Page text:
27th April, 2018
Now that a hectare of barley can be sown, grown and harvested without manual input, we have to ask ourselves, ‘What is the future of farming?’.
Earlier this year, news hit the media about an experiment to plant, grow and harvest a one-hectare paddock with no human hands involved.
The Hands Free Hectare project saw a crop of barley managed from seed to harvest by using drones, GPS-steered tractors, chaser bins and small rovers that collected sampling for testing.
The project’s proponents say this pilot could be scaled up for commercial use. But local experts say it’ll be a while before we see widespread robot activity on Australian farms.
Professor Wendy Umberger is Executive Director at the Centre for Global Food & Resources at The University of Adelaide. She told The Pulse that broad-acre farming in Australia won’t be fully automated anytime soon.
“The Hands Free Hectare’s a nice idea in terms of testing whether we can completely mechanise or take people completely out of production. The results show that yes, it’s possible.”
“But the more important thing to consider is what the utility is for farmers.” Professor Umberger said.
The Hands Free Hectare shows that automation can be introduced cost-effectively with broad-acre farming, reducing the labour costs involved. But as Professor Umberger pointed out, labour isn’t the biggest cost for this type of agriculture.
“When it comes to farming most broad-acre crops, such as grains, the labour costs for Australian farmers is already relatively low,” she said. “Yes, there’s a farmer involved in the planting and harvesting, but broad-acre farming is more capital intensive than labour intensive – assuming the farmers own or lease the machinery already.
“To try and convince them to change their machinery and automate those few remaining manual processes would be seen as too costly.”
To automate agriculture, tech companies may be better off developing systems for other types of farming where labour costs are still high. Or where tech brings other benefits.
Broad-acre farming may be cost-effective when it comes to human power. But there are plenty of other agricultural practices that rely on lots of elbow grease.
Fruit orchards, vineyards and livestock management require significant manual work. It’s these areas that future innovations may shake up the way Australian farmers operate.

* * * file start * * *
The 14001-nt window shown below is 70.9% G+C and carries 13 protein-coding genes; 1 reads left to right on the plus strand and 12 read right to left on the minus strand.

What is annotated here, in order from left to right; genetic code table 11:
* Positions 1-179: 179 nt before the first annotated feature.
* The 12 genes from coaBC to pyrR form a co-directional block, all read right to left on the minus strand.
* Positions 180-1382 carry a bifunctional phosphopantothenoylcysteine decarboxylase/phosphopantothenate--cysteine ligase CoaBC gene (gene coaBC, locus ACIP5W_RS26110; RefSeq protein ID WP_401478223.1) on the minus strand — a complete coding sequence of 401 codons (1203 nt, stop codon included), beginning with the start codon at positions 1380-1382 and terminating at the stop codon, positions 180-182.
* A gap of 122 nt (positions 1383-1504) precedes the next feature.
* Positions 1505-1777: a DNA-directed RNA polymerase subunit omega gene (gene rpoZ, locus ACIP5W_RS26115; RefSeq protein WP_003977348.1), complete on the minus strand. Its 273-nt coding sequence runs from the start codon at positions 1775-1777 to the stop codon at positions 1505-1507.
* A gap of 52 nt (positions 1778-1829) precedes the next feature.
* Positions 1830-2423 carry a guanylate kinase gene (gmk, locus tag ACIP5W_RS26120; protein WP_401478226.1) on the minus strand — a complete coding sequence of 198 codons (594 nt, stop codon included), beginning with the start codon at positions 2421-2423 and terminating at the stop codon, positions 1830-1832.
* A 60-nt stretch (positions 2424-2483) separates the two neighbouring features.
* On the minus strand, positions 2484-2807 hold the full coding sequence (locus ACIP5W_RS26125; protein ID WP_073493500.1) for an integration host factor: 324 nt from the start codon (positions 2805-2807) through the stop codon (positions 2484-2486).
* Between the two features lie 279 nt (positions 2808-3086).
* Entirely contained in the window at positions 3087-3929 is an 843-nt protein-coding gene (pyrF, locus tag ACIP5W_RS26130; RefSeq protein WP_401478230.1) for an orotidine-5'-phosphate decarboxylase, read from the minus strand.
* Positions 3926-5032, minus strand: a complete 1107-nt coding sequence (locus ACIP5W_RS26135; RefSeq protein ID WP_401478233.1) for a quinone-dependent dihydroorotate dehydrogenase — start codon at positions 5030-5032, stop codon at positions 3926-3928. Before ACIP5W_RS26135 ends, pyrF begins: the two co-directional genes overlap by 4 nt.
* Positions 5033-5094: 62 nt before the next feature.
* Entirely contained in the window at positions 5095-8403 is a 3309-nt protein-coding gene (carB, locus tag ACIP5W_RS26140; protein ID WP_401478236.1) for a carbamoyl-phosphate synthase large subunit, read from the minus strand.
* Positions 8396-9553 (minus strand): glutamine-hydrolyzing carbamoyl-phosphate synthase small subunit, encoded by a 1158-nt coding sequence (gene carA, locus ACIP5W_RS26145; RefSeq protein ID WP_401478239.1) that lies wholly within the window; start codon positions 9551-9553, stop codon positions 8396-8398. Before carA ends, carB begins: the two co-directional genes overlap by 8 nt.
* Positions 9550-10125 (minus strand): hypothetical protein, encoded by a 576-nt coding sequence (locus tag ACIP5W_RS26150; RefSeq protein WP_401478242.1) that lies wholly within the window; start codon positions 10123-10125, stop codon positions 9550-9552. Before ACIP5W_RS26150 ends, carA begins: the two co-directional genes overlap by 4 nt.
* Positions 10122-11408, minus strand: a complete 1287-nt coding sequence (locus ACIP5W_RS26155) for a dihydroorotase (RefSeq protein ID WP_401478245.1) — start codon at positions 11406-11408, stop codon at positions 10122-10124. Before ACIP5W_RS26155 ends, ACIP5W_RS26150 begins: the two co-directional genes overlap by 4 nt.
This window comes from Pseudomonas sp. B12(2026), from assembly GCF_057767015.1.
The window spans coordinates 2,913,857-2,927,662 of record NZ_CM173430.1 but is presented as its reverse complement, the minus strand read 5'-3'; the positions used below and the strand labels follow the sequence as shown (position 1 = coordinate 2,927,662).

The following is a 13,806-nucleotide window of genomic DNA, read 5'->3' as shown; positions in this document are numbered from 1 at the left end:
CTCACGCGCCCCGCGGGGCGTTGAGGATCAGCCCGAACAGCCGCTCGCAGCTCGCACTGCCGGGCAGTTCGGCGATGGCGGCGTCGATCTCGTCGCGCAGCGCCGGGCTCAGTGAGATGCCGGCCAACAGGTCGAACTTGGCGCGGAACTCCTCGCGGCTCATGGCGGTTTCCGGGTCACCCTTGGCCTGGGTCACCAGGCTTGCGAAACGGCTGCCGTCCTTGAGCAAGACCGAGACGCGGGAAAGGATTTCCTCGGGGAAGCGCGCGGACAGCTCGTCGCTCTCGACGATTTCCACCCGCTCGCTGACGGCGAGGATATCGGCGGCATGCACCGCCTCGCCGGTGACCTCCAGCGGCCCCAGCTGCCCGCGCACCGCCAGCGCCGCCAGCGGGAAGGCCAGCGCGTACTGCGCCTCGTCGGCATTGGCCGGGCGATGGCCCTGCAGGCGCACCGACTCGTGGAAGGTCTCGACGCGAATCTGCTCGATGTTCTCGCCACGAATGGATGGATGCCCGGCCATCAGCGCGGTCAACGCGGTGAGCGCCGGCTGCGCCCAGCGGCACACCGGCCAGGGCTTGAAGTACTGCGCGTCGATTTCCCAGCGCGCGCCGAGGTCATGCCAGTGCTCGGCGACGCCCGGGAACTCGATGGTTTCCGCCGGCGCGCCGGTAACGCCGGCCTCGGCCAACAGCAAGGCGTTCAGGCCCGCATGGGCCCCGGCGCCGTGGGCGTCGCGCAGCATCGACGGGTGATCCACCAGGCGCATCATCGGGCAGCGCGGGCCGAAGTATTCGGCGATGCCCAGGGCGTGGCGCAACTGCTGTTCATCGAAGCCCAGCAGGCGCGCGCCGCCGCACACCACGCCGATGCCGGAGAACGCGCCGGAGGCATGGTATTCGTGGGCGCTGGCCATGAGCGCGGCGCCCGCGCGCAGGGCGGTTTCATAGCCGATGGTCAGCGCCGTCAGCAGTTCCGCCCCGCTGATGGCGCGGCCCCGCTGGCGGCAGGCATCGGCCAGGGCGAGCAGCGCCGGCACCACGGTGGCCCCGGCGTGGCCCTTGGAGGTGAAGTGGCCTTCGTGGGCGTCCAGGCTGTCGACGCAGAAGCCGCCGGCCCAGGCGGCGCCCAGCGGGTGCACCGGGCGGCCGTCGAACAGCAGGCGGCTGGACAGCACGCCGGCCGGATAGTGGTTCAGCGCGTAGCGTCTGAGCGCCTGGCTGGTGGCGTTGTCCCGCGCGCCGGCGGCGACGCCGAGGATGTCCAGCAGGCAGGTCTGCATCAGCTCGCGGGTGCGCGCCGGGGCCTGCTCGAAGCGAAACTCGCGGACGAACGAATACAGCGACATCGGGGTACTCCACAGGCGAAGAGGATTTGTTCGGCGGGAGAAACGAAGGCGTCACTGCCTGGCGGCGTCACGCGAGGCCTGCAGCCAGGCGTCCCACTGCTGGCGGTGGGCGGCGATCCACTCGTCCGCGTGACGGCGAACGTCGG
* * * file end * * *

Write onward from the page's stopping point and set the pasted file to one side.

And according to Professor Umberger, the benefits may go beyond improved cost efficiencies.
“There’s huge interest in automation in agriculture where it can decrease costs and lower input use, but there may be other benefits that reduce the environmental impact, reduce food safety risks and improve quality,” she said.
“If robots in an orchard can be made to pick at the right time in terms of ripeness while reducing the incidence of bruising, we’ll end up with a better product in the market that doesn’t carry the same risk of contamination.”
So, fewer human pickers and packers on Australian orchards. This could mean agronomists reduce how much contaminated fruit arrives on the market. The recent outbreak of listeria carried by rockmelon is a clear reminder of this risk – it caused multiple hospitalisations and six fatalities across Victoria and New South Wales. Whether the contamination was spread by workers or another vector is still unknown.
But to ensure new technologies are successful, developers need to work closely with all stakeholders in agriculture to know their tech meets the market’s needs.
The benefits of automation need to match the farmer’s needs and improve product quality for consumers. They are to be introduced in a way that ensures Australian producers are globally competitive.
If a new technology doesn’t have broad-based support, then it’s unlikely to be adopted, said Professor Umberger.
“Unfortunately, adoption rates for new technology tends to be pretty low among Australia’s farmers. If a new system or machine costs a lot and doesn’t guarantee demonstrable, significant benefits, they just won’t accept it.”
“The only exception to this is when the government or the buyer enters the equation and demands the adoption of the technology.”
In some cases, expensive systems are affordable only for the largest farming businesses and leaving Australia’s smaller farmers out, which damages industry competition.
“We also need to consider how new technology helps us compete as a sector on the international market,” Professor Umberger said. “If it’s too expensive for any one party to adopt, maybe there’s a case that multiple partners within the sector should work together to achieve a mutually beneficial outcome.”
So, while we may not be witnessing the arrival of fully-automated farming just yet, it’s clear there’s plenty of room for further innovation on Australian farms. Huge opportunities await for those who can create new, market-leading solutions.